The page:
I'm ending the year with a fairly wonderful release on the Fable label (a label which had a much higher percentage of wonderful to other-than-wonderful releases than virtually any other song-poem label). And the A-side of this one gives me pause, in describing it as a song poem, because a.) it's so strong a song, arrangement and performance and b.) not all of Fable's releases were song-poems, although a good majority of them were song-poems or vanity releases.
But a little digging found that the author of the song, one Jack Jaquay, had a minimal background as a writer, at least based on the Catalog of Copyright Entries. Add that to the dismal quality of the material on the B-side, and I'm pretty sure this is either a song-poem or a vanity release.
The inspiration for 1959's "Cool Cool That Motor Down" (sung by the previously unknown Mickey Frey) is likely the songs "Hot Rod Race" and its sequel, "Hot Rod Lincoln", at least in the arrangement and structure of the song, and its automotive subject (for the first two verses, anyway), if not the specifics of the story told.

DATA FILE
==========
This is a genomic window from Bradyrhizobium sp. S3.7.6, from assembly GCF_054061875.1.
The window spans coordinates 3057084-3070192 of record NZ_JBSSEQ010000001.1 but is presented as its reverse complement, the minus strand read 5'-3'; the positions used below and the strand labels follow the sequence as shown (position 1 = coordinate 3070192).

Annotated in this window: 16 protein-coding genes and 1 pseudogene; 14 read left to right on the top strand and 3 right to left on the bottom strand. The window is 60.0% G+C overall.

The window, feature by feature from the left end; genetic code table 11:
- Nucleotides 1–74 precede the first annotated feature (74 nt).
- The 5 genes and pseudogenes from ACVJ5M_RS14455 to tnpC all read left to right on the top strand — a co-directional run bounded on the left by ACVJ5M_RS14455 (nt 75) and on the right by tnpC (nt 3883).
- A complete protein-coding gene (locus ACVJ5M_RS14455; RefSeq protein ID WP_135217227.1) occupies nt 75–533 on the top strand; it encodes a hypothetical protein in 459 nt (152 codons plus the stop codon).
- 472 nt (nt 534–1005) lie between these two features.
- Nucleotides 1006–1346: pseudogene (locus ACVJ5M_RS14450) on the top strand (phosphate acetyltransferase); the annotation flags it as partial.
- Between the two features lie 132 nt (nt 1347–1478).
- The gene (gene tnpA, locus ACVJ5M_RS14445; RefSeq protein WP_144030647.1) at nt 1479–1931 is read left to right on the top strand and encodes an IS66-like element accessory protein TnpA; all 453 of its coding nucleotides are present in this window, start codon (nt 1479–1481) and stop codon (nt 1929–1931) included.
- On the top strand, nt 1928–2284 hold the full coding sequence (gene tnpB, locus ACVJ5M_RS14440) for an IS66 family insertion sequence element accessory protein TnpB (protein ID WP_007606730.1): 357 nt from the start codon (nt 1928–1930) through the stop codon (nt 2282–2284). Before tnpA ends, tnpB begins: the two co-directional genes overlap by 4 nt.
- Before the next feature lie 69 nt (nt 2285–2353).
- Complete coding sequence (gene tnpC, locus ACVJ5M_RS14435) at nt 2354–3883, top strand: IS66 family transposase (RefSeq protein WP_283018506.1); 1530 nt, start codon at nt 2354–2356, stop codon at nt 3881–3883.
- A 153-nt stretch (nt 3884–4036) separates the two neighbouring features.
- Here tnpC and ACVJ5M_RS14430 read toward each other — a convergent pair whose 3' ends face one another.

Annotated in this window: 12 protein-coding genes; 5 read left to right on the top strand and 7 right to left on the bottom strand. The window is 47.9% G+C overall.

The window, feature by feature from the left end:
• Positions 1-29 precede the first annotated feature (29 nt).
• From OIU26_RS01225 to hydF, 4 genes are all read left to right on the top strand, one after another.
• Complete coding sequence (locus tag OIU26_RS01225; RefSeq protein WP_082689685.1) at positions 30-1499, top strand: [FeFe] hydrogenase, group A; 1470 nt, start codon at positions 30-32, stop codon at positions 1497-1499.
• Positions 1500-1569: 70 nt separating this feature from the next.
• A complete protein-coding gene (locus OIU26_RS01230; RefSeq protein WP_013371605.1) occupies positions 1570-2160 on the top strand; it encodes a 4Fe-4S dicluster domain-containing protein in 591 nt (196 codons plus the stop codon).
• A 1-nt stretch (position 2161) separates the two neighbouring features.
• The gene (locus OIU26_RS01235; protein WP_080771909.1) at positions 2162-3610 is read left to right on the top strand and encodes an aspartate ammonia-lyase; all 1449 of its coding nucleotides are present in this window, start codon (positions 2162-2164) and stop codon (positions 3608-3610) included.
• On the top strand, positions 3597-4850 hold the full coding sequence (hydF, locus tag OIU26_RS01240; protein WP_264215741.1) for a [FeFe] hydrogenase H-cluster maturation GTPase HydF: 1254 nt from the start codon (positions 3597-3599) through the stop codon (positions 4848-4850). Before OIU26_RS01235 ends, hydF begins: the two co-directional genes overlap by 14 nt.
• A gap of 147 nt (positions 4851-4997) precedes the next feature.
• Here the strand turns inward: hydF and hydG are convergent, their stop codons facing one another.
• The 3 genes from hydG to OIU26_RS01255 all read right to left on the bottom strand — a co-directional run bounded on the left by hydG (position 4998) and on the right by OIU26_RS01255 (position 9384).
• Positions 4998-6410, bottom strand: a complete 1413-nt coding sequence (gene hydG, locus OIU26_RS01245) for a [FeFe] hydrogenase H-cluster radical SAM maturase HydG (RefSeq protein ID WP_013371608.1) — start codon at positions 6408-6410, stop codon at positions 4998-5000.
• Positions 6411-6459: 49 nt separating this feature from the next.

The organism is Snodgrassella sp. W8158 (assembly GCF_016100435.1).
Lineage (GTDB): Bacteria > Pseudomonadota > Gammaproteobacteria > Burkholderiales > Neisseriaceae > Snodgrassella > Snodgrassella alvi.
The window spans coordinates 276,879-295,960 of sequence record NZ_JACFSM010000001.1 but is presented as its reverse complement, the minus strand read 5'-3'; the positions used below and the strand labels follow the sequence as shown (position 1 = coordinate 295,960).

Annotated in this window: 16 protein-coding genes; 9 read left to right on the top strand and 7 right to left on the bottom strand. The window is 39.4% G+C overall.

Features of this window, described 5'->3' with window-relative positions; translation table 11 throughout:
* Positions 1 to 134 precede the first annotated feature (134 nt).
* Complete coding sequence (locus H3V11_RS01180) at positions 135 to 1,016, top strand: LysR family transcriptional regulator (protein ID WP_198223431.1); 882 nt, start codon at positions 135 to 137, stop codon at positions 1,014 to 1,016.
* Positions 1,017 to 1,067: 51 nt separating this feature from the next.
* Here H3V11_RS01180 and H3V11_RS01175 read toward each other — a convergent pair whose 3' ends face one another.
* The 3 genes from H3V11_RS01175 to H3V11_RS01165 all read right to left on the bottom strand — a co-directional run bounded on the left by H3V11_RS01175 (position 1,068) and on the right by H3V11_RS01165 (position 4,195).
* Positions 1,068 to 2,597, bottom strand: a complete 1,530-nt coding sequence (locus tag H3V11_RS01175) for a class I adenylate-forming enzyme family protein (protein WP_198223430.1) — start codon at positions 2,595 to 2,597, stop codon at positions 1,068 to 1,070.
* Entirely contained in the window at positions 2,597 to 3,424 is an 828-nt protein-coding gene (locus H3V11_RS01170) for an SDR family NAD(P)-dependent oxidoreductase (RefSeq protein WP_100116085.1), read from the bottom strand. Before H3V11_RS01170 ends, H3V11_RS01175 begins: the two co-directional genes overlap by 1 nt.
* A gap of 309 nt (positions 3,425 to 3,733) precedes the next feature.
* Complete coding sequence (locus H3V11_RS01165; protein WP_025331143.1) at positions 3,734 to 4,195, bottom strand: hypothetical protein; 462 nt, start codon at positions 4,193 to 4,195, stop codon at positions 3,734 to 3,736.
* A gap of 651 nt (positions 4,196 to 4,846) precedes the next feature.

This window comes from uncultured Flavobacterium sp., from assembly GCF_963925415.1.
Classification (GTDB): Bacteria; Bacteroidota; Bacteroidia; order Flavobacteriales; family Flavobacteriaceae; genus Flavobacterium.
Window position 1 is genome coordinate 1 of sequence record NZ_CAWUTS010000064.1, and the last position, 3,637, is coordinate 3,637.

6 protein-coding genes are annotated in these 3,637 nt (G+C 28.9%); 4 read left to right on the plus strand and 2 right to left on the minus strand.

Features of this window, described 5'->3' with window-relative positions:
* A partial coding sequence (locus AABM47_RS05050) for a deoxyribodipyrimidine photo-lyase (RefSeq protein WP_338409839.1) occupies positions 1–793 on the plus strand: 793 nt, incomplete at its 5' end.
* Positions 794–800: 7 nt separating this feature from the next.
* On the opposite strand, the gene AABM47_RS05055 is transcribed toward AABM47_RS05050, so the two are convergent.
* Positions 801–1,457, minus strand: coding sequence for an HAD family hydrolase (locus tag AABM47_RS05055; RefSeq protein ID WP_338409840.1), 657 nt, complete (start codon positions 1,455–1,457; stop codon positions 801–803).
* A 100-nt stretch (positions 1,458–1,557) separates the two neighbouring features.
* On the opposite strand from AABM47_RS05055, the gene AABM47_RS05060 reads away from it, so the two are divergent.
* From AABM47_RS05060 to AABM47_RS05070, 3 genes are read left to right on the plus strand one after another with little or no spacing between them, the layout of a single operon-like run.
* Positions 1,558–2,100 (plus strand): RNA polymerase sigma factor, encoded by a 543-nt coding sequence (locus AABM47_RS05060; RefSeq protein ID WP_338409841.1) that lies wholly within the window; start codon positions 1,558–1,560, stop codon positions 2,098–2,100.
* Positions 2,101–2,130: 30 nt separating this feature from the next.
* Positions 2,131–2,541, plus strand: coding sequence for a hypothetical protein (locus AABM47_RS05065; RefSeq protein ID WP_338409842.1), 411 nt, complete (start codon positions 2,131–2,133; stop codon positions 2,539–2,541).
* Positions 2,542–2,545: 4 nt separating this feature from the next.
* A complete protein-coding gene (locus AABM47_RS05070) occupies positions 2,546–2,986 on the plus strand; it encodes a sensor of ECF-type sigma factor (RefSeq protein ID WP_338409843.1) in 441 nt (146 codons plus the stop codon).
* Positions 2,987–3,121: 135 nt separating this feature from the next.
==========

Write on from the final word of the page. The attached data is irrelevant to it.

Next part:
And to these ears, it sounds mighty good, complete with sound effects, peppy guitar and drums, and an effective lead vocal. See if you don't end up singing the chorus after the record's over.
Download: Mickey Frey with Sandy Stanton's Panics - Cool Cool That Motor Down
As alluded to above, the overall quality of the flip side, "Just For You", leaves little doubt in my mind that this side, at least, is a song-poem. No effort appears to have gone into making this into a good record. The pianist makes multiple errors, the singer sounds like he's seeing the words for the first time, and the entire band sounds like they are on autopilot. Then there are the words, which suggest a first attempt at writing a love poem. Well, at least it's sort of bouncy.
Download: Mickey Frey with Sandy Stanton's Panics - Just For You